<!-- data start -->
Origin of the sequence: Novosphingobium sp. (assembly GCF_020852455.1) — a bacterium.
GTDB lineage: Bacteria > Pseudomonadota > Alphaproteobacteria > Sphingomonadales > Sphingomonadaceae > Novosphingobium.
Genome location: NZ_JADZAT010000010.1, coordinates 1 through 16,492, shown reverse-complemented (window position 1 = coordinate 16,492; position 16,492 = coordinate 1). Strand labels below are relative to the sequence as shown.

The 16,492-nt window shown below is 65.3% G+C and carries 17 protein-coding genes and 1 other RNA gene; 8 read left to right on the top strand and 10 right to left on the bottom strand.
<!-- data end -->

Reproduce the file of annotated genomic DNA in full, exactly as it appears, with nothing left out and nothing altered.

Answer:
Origin of the sequence: Novosphingobium sp. (assembly GCF_020852455.1) — a bacterium.
GTDB lineage: Bacteria > Pseudomonadota > Alphaproteobacteria > Sphingomonadales > Sphingomonadaceae > Novosphingobium.
Genome location: NZ_JADZAT010000010.1, coordinates 1 through 16,492, shown reverse-complemented (window position 1 = coordinate 16,492; position 16,492 = coordinate 1). Strand labels below are relative to the sequence as shown.

The 16,492-nt window shown below is 65.3% G+C and carries 17 protein-coding genes and 1 other RNA gene; 8 read left to right on the top strand and 10 right to left on the bottom strand.